There is an underlying assumption that school readiness is always teacher-led with structured learning experiences. However, children can gain skills for primary school and later life through a play-based curriculum like the Early Years Learning Framework EYLF).
When designing a school readiness program, educators can ask themselves two questions:
- What do I want my children to learn before they start school?
- How will they learn these things best?
It’s also a good idea to think about how you will communicate these points and your service’s perspective on school readiness with parents.
Communicating with parents
Be prepared to discuss school readiness with families, especially those who challenge the effectiveness of learning through play. Many educators still face challenges explaining to parents and other stakeholders the value of play as a foundation for the early years curriculum and the fact that children actually learn through play.
The EYLF describes play-based learning as ‘a context for learning through which children organise and make sense of their social worlds, as they actively engage with people, objects and representations’ (EYLF, 2009, p. 46).
Early education providers Goodstart provide a clear and concise explanation of play-based learning to ensure that families understand the benefits of what may be seen to be a less structured and formal approach:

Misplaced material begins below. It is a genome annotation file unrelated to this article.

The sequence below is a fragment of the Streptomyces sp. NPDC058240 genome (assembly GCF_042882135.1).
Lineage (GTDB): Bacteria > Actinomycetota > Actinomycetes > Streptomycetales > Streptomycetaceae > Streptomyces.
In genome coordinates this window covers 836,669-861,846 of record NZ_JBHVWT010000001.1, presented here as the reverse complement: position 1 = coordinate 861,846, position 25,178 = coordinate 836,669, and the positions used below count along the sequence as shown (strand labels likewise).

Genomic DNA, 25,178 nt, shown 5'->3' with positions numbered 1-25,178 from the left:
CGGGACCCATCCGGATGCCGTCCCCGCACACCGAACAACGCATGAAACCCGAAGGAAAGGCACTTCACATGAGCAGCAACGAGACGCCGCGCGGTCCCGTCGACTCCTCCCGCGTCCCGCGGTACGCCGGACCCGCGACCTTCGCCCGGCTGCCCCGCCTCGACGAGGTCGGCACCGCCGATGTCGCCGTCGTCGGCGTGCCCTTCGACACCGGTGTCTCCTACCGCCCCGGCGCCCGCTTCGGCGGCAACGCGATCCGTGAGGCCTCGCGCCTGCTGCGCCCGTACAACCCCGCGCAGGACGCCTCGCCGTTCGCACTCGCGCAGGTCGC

Play-based learning is all about the process that children embark on, rather than achieving a specific outcome. It’s an approach that is led by the child and supported by teachers and educators by recognising ‘teachable moments’ during play, or by carefully planning play experiences that open up opportunities for learning.
They further elaborate on the benefits of play-based learning for babies, toddlers and preschoolers in separate articles.
The Wonder School in Throsby have an orientation night at the beginning of each year to explain their preschool program. The orientation covers information about how their program helps children get ready for life now and in the future, including school readiness.
“This really helps families to understand the kind of things we focus on in our curriculum and that there is rich learning happening,” says Director Susan Foy. “We found that the school readiness question continued to come up especially around halfway through the year so our preschool lead educator and educational leader worked on a brochure to explain what our preschool program aims to achieve and how.
“I really try to get parents to rethink their ideas of school readiness. I think we should be viewing how we can support children where they are now and build upon their skills for a rich and happy life.”
The EYLF, the nationally approved framework for prior-to-school education should be the foundation of all Australian school readiness and preschool programs. EYLF for families can help educators explain the value of a play-based curriculum.
Further government resources covering school readiness